Brief Fact Summary. Viacom International, Inc. (Viacom) and other copyright holders (collectively, “plaintiffs”) (Plaintiff) alleged direct and secondary copyright infringement based on the public performance, display, and reproduction of about 79,000 audiovisual “clips” shown on the YouTube (Defendant) website, an online video sharing service. The plaintiffs (Plaintiff) argued that YouTube (Defendant) was not entitled to safe harbor protection under the Digital Millennium Copyright Act (DMCA) for airing the clips because, as plaintiffs (Plaintiff) claimed, YouTube (Defendant) was aware or chose a blind eye to the fat that these clips did indeed infringe on the plaintiffs’ (Plaintiff) copyrights.
Synopsis of Rule of Law. (1) The § 512 safe harbor of the Digital Millennium Copyright Act (DMCA) requires knowledge or awareness of specific infringing activity. (2) The common law willful blindness doctrine may be used to show knowledge or awareness of specific instances of infringement under the DMCA. (3) A service provider has the “right and ability to control” infringing activity under & sect ; 512(c)(1)(B) of the DMCA whether or not an item-specific knowledge of infringing activity exists.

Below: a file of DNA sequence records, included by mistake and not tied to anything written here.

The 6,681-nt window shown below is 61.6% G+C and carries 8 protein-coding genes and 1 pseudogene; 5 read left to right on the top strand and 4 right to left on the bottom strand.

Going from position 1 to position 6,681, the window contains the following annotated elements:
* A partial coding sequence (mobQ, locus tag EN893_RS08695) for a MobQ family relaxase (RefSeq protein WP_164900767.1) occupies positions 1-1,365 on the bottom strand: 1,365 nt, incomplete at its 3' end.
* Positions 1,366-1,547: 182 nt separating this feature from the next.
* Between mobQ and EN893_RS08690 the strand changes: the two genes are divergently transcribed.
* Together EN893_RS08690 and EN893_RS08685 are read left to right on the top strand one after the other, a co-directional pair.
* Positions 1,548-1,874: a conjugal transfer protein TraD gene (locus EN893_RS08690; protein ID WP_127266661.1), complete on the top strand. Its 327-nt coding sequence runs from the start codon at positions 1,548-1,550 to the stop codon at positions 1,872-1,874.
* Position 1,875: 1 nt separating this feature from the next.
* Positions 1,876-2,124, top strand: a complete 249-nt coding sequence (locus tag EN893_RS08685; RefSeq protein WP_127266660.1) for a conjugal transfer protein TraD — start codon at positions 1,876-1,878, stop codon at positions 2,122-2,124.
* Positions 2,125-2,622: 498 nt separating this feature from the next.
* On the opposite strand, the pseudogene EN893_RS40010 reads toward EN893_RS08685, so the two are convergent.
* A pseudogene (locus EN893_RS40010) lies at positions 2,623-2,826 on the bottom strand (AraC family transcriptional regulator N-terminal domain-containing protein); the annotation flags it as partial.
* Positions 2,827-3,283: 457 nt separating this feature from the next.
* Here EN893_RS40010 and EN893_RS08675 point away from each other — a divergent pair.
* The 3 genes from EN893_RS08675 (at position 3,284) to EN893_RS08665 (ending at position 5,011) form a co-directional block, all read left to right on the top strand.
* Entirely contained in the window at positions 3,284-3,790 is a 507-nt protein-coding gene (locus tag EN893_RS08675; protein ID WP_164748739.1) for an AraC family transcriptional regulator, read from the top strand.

Held. (Carbranes, J.) (1) Yes. The § 512 safe harbor of the Digital Millennium Copyright Act (DMCA) requires knowledge or awareness of specific infringing activity. This conclusion is compelled by the text of the statute, as the basic operation of § 512(c) requires knowledge or awareness of specific infringing activity. Under § 512(c)(1)(A), knowledge or awareness on its own does not disqualify the service provider. Rather, under § 512(c)(1)(A)(iii), the provider that gains knowledge or awareness of infringing activity retains safe-harbor protection if it “acts expeditiously to remove, or disable access to, the material.” Therefore, it can be gathered that the nature of the removal obligation itself contemplates knowledge or awareness of specific infringing material, because swift removal would not be possible if the provider did not know with specificity which items to remove. To hold otherwise would impose a generalized obligation on providers to take commercially reasonable steps to remove infringing materials. However, such a reading cannot be reconciled with the statute. Contrary to the position of the plaintiffs (Plaintiff), § 512(c)(1)(A)(ii), the so-called “red flag” knowledge provision, does not require a different conclusion. According to the Plaintiff, the use of the phrase “facts or circumstances” shows that Congress did not intend to limit the red flag provision to a certain type of knowledge, and that requiring awareness of specific infringements would render the red flag provision unnecessary as that provision would only be met when the “actual knowledge” provision is also met. This reading misconstrues the relationship between “actual” knowledge and “red flag” knowledge. That is because the phrase “actual knowledge” in § 512(c)(1)(A)(i) is being used to denote subjective belief, whereas the use of the phrase “facts or circumstances” in § 512(c)(1)(A)(ii), is being used to denote an objective reasonableness standard. The difference between actual and red flag knowledge is therefore not between specific and generalized knowledge, but rather between an objective and subjective standard. The actual knowledge provision turns on whether the provider actually or “subjectively” knew of specific infringement, whereas the red flag provision turns on whether the provider was subjectively aware of facts that would have made the specific infringement “objectively” obvious to a reasonable person. Specific instances of infringement are at issue under both provisions. The few cases interpreting the knowledge provisions of the § 512(c) safe harbor support this specificity requirement. Those cases have indicated that service providers do not have the burden of determining whether materials are actually illegal to be precluded from taking shelter in the § 512 safe harbor; they must have specific knowledge of particular infringing activity. In any event, no court has held that the red flag provision requires less specificity than the actual knowledge provision. Accordingly, the standard enunciated by the district court was correct. However, applying that standard here, the district court erred in granting summary judgment to YouTube (Defendant). Survey evidence was adduced that suggested that YouTube (Defendant) was generally aware that significant amounts of material on the You Tube (Defendant) website were infringing—estimated up to 60-85%. These estimates alone are not sufficient on their own to create a triable issue of fact regarding whether YouTube (Defendant) actually knew, or was aware of circumstances or facts that would point to the existence of certain types of infringement. However, other evidence, including Defendant emails and communications about specific clips or groups of clips, suggests that Defendant knew of certain instances of infringement. These clips were taken from multiple specific sports broadcasts, popular television shows, news broadcasts, and commercials. The communications suggest that Defendant executives knew that these particular clips were infringing indeed, or even “blatantly illegal” according to one e-mail. Notwithstanding that the executives seemed to be aware of the infringing nature of specific content, some of the executives seemed to want to keep the content on You-Tube (Defendant) as long as possible before receiving an official cease and desist takedown notification, presumably to enhance the popularity of Defendant’s site. Based on this evidence, Plaintiff may have raised a material issue of fact regarding Defendant’s knowledge or awareness of specific cases of infringement, so that a reasonable juror could conclude that Defendant had actual knowledge of specific infringing activity, or was at least aware of facts or circumstances that would make specific infringing activity obvious. Accordingly, the district court’s grant of summary judgment to Defendant was premature. Affirmed as to the district court’s holding of law as to this issue; judgment vacated and remanded as to the district court’s application of the law to the facts.